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Coastal habitat squeeze: A review of adaptation solutions for saltmarsh, mangrove and beach habitats

Leo, Kelly L., Gillies, Chris L., Fitzsimons, James A., Hale, Lynne Z., Beck, Michael W.
Ocean & coastal management 2019 v.175 pp. 180-190
beaches, climate, coastal zone management, habitats, issues and policy, littoral zone, planning, salt marshes, sea level, sediments, Australia, United States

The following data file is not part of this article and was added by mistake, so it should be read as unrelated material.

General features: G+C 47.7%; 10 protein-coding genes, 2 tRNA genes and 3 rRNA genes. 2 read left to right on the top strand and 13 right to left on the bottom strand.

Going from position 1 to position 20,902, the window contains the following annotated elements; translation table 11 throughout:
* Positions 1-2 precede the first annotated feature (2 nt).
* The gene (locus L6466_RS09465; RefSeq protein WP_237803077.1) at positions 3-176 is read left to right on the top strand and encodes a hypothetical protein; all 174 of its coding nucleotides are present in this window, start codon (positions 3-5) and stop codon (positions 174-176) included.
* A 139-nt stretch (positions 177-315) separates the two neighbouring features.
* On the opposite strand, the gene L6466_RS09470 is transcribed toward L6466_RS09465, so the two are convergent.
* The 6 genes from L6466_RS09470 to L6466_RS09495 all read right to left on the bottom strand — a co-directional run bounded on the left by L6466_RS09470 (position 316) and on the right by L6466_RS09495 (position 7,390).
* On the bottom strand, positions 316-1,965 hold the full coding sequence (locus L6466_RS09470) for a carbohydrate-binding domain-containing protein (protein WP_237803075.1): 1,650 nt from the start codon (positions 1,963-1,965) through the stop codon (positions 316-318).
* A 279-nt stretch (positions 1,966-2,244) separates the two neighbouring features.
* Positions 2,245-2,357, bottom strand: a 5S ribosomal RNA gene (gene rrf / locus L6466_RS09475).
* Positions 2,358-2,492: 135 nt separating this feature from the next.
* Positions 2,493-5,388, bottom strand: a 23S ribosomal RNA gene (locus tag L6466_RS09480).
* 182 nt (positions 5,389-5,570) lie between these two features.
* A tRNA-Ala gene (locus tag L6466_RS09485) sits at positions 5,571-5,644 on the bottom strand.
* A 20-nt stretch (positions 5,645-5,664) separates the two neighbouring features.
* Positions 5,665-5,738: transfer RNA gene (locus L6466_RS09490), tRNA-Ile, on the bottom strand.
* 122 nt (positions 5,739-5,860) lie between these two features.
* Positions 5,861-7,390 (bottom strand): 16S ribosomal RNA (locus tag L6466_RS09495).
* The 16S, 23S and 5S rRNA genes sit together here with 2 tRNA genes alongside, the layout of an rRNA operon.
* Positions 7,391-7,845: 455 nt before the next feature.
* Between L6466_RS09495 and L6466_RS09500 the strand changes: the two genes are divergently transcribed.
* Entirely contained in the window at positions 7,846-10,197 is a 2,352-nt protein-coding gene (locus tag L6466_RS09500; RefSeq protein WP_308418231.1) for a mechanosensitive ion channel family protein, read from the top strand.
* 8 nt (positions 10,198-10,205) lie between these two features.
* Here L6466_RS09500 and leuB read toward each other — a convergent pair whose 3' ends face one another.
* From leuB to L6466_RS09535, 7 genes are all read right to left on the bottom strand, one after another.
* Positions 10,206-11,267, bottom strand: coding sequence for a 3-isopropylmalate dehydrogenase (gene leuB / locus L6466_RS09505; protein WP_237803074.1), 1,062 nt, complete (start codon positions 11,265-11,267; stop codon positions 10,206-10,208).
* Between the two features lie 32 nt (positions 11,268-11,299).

Important intertidal coastal habitats – particularly mangroves, saltmarshes and beaches – are particularly threatened by the impacts of climate change-driven sea-level rise. Coastal development and coastal armoring present physical barriers for the natural inland migration of coastal habitats, and changes in hydrological connectivity reduce sediment inputs and the potential for vertical accretion. We identify mechanisms and enabling conditions to accommodate migration of these habitats in Australia and the United States. A range of financial, policy, planning and on-the-ground management tools in both countries that already exist, often for a different purpose, can be implemented or modified to also enable inland habitat migration. Awareness of approaches/solutions can assist land managers and policy makers to accommodate migration of habitats as a necessary component of coastal management in an era of increasing rates of sea level rise.